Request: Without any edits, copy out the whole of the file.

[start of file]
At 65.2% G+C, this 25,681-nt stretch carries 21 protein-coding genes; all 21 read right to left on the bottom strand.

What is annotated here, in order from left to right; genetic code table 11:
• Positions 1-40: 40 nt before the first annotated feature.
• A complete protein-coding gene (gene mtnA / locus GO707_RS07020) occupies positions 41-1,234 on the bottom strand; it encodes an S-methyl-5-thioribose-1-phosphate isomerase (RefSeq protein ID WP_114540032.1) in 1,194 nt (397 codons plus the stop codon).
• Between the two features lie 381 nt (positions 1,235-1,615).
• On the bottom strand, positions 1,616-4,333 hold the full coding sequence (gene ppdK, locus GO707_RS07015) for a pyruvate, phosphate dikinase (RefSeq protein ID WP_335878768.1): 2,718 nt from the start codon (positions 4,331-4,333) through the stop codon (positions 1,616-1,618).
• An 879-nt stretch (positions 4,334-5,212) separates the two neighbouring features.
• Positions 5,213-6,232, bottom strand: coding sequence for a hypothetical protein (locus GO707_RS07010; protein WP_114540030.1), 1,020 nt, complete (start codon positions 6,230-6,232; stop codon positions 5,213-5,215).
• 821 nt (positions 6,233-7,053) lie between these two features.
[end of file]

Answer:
At 65.2% G+C, this 25,681-nt stretch carries 21 protein-coding genes; all 21 read right to left on the bottom strand.

What is annotated here, in order from left to right; genetic code table 11:
• Positions 1-40: 40 nt before the first annotated feature.
• A complete protein-coding gene (gene mtnA / locus GO707_RS07020) occupies positions 41-1,234 on the bottom strand; it encodes an S-methyl-5-thioribose-1-phosphate isomerase (RefSeq protein ID WP_114540032.1) in 1,194 nt (397 codons plus the stop codon).
• Between the two features lie 381 nt (positions 1,235-1,615).
• On the bottom strand, positions 1,616-4,333 hold the full coding sequence (gene ppdK, locus GO707_RS07015) for a pyruvate, phosphate dikinase (RefSeq protein ID WP_335878768.1): 2,718 nt from the start codon (positions 4,331-4,333) through the stop codon (positions 1,616-1,618).
• An 879-nt stretch (positions 4,334-5,212) separates the two neighbouring features.
• Positions 5,213-6,232, bottom strand: coding sequence for a hypothetical protein (locus GO707_RS07010; protein WP_114540030.1), 1,020 nt, complete (start codon positions 6,230-6,232; stop codon positions 5,213-5,215).
• 821 nt (positions 6,233-7,053) lie between these two features.